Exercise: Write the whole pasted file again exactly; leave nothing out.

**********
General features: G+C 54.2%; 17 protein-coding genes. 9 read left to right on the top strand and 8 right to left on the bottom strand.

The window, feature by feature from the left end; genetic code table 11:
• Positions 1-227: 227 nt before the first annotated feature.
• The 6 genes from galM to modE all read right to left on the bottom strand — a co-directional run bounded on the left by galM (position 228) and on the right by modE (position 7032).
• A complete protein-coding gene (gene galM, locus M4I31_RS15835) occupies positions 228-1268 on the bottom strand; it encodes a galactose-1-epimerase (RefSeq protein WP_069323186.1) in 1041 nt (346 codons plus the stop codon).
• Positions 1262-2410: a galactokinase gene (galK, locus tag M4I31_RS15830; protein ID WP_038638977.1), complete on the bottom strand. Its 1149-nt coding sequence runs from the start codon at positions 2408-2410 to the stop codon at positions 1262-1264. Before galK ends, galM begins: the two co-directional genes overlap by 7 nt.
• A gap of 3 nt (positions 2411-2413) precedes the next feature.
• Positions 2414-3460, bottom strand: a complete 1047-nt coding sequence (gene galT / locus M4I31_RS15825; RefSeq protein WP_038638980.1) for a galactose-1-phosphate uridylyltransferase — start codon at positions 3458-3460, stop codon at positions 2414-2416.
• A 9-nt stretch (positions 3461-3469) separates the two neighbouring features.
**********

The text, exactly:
General features: G+C 54.2%; 17 protein-coding genes. 9 read left to right on the top strand and 8 right to left on the bottom strand.

The window, feature by feature from the left end; genetic code table 11:
• Positions 1-227: 227 nt before the first annotated feature.
• The 6 genes from galM to modE all read right to left on the bottom strand — a co-directional run bounded on the left by galM (position 228) and on the right by modE (position 7032).
• A complete protein-coding gene (gene galM, locus M4I31_RS15835) occupies positions 228-1268 on the bottom strand; it encodes a galactose-1-epimerase (RefSeq protein WP_069323186.1) in 1041 nt (346 codons plus the stop codon).
• Positions 1262-2410: a galactokinase gene (galK, locus tag M4I31_RS15830; protein ID WP_038638977.1), complete on the bottom strand. Its 1149-nt coding sequence runs from the start codon at positions 2408-2410 to the stop codon at positions 1262-1264. Before galK ends, galM begins: the two co-directional genes overlap by 7 nt.
• A gap of 3 nt (positions 2411-2413) precedes the next feature.
• Positions 2414-3460, bottom strand: a complete 1047-nt coding sequence (gene galT / locus M4I31_RS15825; RefSeq protein WP_038638980.1) for a galactose-1-phosphate uridylyltransferase — start codon at positions 3458-3460, stop codon at positions 2414-2416.
• A 9-nt stretch (positions 3461-3469) separates the two neighbouring features.